Posts Tagged ‘uncertainty’

The Post – Insight

April 27, 2008

I had this idea last summer about selecting an emotion, and trying to put it on canvas…just let whatever arose in me when thinking of and feeling that emotion, flow down through the paintbrush, into the oil paints and emerge on the canvas. I started two of them – one called “Insight” and the other called “Uncertainty.”

Uncertainty is half-finished…I think. Maybe more than half. Maybe less. I’m uncertain. 🙂 Actually, sorry, just couldn’t resist joking around. It is not finished yet, though after staring at it on the garage wall for a year, I sense now what to do to finish conveying that. Sometime this week, I’ll post pictures of the current state of that painting, then get back to work on it.

The one I have here today, Insight, I just finished this week. It was actually “just about” complete last year, but I kept staring at it and feeling it lacked enough depth. This past week I did a bit more and feel better with it. So I think it’s done. Unless I change my mind. : ) Even in insight, there is uncertainty.

In actuality, I think that was the thing I discovered about insight as I painted it. I know for myself, and maybe others feel this too, that when someone speaks of “gaining insight into something” the perception is that lightbulbs go off, the sun blindingly breaks through blackness, angels sing, and music blares because now, having insight, everything is solved.

I realized as I painted and thought about it, that insight is much more subtle, less certain, and often still pretty tentative. You have that lightbulb moment, yes. Out of TOTAL darkness where you can’t see your hand in front of your face, there is suddenly a glow up ahead that shows a way out. However, it is still not without shadows and dark crevices. Just because you gained some insight into something doesn’t mean you solved it all and now all your problems are over. Like Jesus sending the Apostles back out to fish in the morning after they spent an entire night catching nothing, gaining an insight doesn’t free you from the fact that you still have work to do and probably some things still to clarify.

Yet, there is that glow, a highlight showing the way, hope out of despair, and maybe hope is insight’s biggest gift.

Insight:

Close-ups of the top and bottom halves of the painting:

The Post – Writing: Fear, Luck, or Burn the Ships?

February 5, 2008

I know I am lucky because I have a chance at a dream. I have the rare chance to write my books, my blog, do what I’ve dreamed of. There are moments though, where I’ve considered that a curse, not luck, and I suspect there are at least a few writers who share that. It’s scary.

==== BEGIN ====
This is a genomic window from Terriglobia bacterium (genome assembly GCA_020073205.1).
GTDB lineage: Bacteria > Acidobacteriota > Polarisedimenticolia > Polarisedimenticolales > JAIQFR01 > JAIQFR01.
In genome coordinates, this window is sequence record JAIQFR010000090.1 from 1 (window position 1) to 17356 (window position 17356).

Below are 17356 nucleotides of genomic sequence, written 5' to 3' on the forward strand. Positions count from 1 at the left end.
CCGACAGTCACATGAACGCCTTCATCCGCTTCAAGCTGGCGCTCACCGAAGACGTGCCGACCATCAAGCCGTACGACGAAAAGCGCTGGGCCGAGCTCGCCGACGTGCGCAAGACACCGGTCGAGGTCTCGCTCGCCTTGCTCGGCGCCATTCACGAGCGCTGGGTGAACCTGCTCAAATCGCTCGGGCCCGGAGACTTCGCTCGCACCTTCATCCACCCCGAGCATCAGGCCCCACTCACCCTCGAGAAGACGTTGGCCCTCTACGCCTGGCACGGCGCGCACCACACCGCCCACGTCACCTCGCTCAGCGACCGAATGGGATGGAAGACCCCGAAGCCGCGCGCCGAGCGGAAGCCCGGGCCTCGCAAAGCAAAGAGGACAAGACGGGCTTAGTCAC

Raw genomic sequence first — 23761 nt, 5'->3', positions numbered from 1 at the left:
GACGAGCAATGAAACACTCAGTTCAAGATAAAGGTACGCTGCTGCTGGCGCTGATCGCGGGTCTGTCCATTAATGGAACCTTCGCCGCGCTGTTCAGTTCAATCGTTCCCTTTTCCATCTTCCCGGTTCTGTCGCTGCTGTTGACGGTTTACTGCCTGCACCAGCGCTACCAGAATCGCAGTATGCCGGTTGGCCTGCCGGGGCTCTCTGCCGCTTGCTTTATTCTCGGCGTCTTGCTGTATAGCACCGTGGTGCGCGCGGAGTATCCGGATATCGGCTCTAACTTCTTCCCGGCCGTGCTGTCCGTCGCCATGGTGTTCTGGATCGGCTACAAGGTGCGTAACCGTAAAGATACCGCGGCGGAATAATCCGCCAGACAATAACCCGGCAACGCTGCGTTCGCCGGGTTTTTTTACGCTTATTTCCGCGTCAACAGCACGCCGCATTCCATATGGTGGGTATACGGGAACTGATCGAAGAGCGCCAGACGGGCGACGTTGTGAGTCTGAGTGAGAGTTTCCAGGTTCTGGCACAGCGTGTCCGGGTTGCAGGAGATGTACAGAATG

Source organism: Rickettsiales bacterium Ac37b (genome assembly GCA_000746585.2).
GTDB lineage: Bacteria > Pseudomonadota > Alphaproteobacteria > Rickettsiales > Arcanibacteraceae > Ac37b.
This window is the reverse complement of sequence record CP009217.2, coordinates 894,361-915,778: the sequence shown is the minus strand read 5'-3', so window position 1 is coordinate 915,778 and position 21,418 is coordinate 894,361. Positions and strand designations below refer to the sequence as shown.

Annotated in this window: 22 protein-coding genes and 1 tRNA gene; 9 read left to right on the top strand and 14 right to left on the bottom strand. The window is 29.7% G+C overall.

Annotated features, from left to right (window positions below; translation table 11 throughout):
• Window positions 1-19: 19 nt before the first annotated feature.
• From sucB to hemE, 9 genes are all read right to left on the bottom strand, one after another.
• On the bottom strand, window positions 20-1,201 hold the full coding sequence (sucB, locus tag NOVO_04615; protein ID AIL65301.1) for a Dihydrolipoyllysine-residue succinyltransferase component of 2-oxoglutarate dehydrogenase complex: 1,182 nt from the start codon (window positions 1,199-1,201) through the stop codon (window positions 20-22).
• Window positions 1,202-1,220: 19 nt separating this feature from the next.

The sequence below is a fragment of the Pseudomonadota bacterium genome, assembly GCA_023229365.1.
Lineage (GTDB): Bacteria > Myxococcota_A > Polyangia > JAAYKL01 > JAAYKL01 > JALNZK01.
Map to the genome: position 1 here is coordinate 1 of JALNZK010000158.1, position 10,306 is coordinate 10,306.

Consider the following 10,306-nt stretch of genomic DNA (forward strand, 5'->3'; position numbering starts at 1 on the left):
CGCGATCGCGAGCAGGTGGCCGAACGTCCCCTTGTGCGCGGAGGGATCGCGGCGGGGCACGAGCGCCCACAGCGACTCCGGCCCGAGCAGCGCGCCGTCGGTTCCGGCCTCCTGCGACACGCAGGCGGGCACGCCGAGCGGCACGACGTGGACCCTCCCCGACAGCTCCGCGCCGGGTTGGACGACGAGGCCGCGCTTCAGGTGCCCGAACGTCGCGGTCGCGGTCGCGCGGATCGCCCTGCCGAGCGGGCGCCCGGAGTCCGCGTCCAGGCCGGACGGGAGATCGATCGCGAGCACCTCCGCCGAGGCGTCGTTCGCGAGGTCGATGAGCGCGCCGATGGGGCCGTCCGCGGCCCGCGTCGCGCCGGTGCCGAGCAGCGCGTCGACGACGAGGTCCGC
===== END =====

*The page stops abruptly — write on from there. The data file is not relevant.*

It’s like the time my husband and I moved from CT where we were born and raised, to North Carolina, where we’ve lived now for 18 years. We’d decided we needed a different environment. Ours was killing us – between climate, work problems, cost of living, we needed a change. We checked out this “North Carolina place” and after some initial uncertainty, decided, “yes, that’s where we want to be.” It took us about a year before my husband found a job that was right. The offer even included relocation costs, something not as likely today. It was exactly what we’d dreamed of. But when the person in North Carolina called and said, “We want you for the position. If you want the job, it’s yours,” we froze.

In that moment, all the eagerness to get the job, make the move, obtain relief from the circumstances draining us and our marriage, evaporated. In that moment terror flooded both of us. The moment of truth – if you want it, it’s yours. Now came the real questions – DO we want it? CAN we do it? We thought we could, but up until that moment it was a dream, not reality. Could we really leave all we knew behind? Go to a place we’d spent one weekend in? It was the equivalent of choosing to jump off a cliff. We knew there would be no turning back if we did. Financially, it was stay or go. No changing your mind once you chose.

My husband and I looked at each other. The question hung in the air. “Well?” We recovered after a few moments, gritted our teeth and said, “It’s not getting any better here. I guess . . . we jump.” With that, we invested our whole souls to make that choice a success.

My writing dream has that same feel. Each day I watch others go off to jobs that maybe they love or hate, jobs they choose or need, and I sit here, with the opportunity to create my dream. All it takes is for me to say “yes” . . . and just do it. I feel the weight of the responsibility, and the wall of fear comes up.

Katherine Paterson spoke a bit about the fear: “With each new book we must dare failure, or worse: mediocrity.” There are the questions: What if I try for that dream and find out that what I wanted all my life, I can’t do? What if I fail? What if I try and nothing happens, or I try, and it’s downright terrible? And if it is, it will be a very open, very public failure. As Paterson also said, “Writers are very private people who run around naked in public.” No hiding the results once you put it out there.